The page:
The Taipei-based National Taiwan Museum (NTM) held a press conference on May 18 to honor its latest group of artifact donors as part of its 111th anniversary celebrations on International Museum Day. Hung Shih-yu (洪世佑), director of the museum, elaborated on how the NTM innovates itself by raising its profile through inter-museum cooperation, creating added value for artifacts in its collection, and organizing multilingual guided tours for international visitors.
The conference was attended by Vice Minister of Culture Lee Lien-chuan (李連權); Hsu Wang (許王), the arts director of Hsiao Hsi Yuan Puppet Theater (小西園) who is recognized as a living national treasure of Taiwan; professors Lee Hong-hsi (李鴻禧), Yang Wei-che (楊維哲), and Chen Jin-tze (陳金次) of National Taiwan University, who jointly engineered the establishment of Society Seden (西田社布袋戲基金會); and Chen Rong-hsian (陳榮祥), chairman of the society.
Foreign dignitaries included Palauan Ambassador to the Republic of China Dilmei L. Olkeriil and Representative Sergey Petrov of the Moscow-Taipei Coordination Commission on Economic and Cultural Cooperation, who both attended the event to learn more about traditional Taiwanese culture.
Of the museum's precious century-old treasures, many were donations from the private sector. For example, Society Seden has donated 2,616 pieces of artifacts to the museum so far this year, including a precious stage, puppets, costumes, and accessories, in the hope of better preservation and more future applications.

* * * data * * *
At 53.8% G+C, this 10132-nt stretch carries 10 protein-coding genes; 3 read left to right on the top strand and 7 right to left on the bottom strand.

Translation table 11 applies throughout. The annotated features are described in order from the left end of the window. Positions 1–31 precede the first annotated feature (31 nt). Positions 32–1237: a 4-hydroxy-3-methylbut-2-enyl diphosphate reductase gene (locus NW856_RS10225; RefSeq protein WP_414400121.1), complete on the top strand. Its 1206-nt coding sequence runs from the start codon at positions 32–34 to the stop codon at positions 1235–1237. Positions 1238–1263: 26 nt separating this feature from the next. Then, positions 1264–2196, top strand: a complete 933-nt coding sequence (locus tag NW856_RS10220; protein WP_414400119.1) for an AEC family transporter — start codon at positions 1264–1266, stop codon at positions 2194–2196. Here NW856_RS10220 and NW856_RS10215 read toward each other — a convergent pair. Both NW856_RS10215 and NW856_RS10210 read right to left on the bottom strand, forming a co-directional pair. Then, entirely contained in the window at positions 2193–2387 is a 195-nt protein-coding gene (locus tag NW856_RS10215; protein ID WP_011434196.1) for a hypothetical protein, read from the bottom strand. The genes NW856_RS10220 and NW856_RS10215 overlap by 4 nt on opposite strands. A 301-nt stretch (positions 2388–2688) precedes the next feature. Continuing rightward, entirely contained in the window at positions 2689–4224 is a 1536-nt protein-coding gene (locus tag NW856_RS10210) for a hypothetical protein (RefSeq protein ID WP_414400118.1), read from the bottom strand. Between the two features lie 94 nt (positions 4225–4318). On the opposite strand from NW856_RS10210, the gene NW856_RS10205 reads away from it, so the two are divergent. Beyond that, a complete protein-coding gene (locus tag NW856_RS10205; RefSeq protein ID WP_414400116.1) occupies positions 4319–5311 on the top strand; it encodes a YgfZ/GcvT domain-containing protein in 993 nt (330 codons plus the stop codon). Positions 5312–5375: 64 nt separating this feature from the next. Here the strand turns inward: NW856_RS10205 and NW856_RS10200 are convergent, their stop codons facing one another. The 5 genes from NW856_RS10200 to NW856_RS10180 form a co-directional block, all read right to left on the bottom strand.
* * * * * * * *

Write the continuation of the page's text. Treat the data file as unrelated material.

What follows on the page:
After completing the tallying, documenting, de-pesting, and packing of these artifacts with the help of masters of traditional arts and their teams, NTM held the May 18 ceremony to honor the donors by arranging a glove puppetry show on a special wooden stage that was finished with intricate engravings by sculptor Chen Mao-hsiung (陳茂雄) and evaluated at nearly NT$1 million. The stage was first used in 1985 at the opening ceremony of Society Seden, with master puppeteers Hsu and Li Tian-lu (李天祿) leading the show.
As part of its 111th anniversary celebrations, NTM also invited all of its foreign volunteers to lead guided tours of the museum and its affiliated exhibition halls, which were renovated from historic sites such as camphor factories and Japanese-era buildings.
As important cultural hubs, museums should place equal emphasis on their artifacts and staff members. In recent years, NTM has successfully drawn around 10% more overseas visitors with its international docent program, which recruits new immigrants and foreign students to help introduce Taiwan's cultural wealth through their respective native languages. Guided tours are now available in the 14 languages of Cantonese, English, Filipino, French, German, Indonesian, Italian, Japanese, Polish, Russian, Spanish, Thai, and Vietnamese.
NTM also rolled out English, Japanese, Korean, and Mandarin Chinese editions of its guided tour app last year, with plans to add Hakka, Indonesian, Taiwanese, Vietnamese, and sign-language options this year, so more visitors can learn more about Taiwan's oldest museum.